Grounded in Truth

By George Hale, IceBridge Science Outreach Coordinator, NASA Goddard Space Flight Center
Measuring polar ice from the air calls for the kind of precision flying made possible by GPS, but the usefulness of those satellites doesn’t end there. GPS information like latitude, longitude and altitude make up a crucial part of IceBridge’s instrument data, showing where each data point was collected, and ground-based GPS gives researchers a benchmark useful for checking instrument accuracy. One of IceBridge’s instruments, the Airborne Topographic Mapper (ATM), uses a laser altimeter to build what is essentially a topographic map of the surface. On each flight IceBridge will pass over the airport’s ramp to make sure that the laser altimeter, or LiDAR, is properly calibrated. Because the airport ramps are large, flat and obstruction free areas of known elevation they act as a sort of Rosetta stone, giving the ATM team something to compare their elevation measurements against.

Vehicle with GPS mounted on the roof
Vehicle equipped with a GPS antenna (on roof) before a ground survey of the ramp at Thule Air Base, Greenland. Credit: NASA / Michael Studinger

Having up-to-date elevation data for the entire ramp is the key to these ramp passes. And although IceBridge is an airborne mission this data is collected on the ground by a GPS antenna-equipped car. By driving this car in a grid pattern over the entire ramp and processing the GPS data in specialized software researchers are able to build an elevation map for the entire ramp. This map gives something researchers can use to check instrument readings, and it also reveals something that many people may not expect.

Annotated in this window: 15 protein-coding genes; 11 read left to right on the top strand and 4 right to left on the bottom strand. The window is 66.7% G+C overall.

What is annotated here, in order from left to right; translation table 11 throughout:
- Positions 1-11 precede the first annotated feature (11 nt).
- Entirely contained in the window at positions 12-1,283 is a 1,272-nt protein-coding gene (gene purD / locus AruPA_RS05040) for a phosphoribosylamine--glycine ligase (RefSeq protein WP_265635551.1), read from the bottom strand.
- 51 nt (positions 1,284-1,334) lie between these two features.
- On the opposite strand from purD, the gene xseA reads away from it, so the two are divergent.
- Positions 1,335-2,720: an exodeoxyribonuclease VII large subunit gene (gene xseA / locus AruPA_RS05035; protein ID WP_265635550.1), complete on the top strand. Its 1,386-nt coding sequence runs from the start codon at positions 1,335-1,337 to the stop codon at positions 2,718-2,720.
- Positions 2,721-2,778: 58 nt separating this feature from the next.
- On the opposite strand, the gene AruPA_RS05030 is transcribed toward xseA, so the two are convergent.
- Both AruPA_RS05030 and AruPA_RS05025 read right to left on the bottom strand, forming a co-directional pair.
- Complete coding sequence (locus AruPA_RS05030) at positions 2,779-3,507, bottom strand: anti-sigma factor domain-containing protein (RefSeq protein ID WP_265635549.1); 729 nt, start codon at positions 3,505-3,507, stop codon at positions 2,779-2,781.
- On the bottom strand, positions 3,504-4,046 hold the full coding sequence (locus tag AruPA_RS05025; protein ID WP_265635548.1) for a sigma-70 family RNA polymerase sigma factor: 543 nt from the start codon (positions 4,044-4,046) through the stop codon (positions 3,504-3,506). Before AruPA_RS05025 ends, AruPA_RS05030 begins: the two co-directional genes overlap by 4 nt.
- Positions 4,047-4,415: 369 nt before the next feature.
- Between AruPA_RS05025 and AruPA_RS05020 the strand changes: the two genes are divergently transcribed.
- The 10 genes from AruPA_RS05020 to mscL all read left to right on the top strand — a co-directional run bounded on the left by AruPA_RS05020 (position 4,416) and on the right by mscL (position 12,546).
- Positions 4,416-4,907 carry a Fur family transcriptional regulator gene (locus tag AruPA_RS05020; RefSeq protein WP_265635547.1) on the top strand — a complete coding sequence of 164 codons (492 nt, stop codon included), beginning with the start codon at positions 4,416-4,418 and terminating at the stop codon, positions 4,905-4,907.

Airport ramps may appear perfectly level and unchanging, but reality is different. First, the elevation of a ramp varies somewhat from one end to the other. “There is a relief of about 3 or 4 meters across the ramp,” said John Sonntag, ATM senior scientist. This relief gives an added benefit though because the slope gives more data to use for calibration. “If the survey shows a tilt of x degrees and the LiDAR shows a tilt of x plus 1, you know you need to make an adjustment,” Sonntag said.

Elevation map of Kangerlussauq airport ramp
Elevation map from a ground survey of the Kangerlussuaq airport ramp. Credit: NASA / ATM team

In addition to sloping, the ramps in Thule and Kangerlussuaq are changing slightly in elevation over time. Obviously any construction or repaving would change elevation slightly, but even the ground itself is rising. Although solid, Greenland’s bedrock has been pushed down and deformed over the years by the weight of the ice sheet. As Greenland’s ice sheet loses mass this downward force lessens and the bedrock starts rising—a process known as isostatic rebound. “In Thule, we’re seeing a rise of about two centimeters per year,” said Sonntag.

Two centimeters may not seem like much, but even that small of a change could affect instrument accuracy. To avoid this IceBridge does ground surveys of the ramps every year or two. Thanks to these regular surveys and continual checking of instrument calibration IceBridge researchers are able to provide the scientific community with accurate measurements of changing polar ice.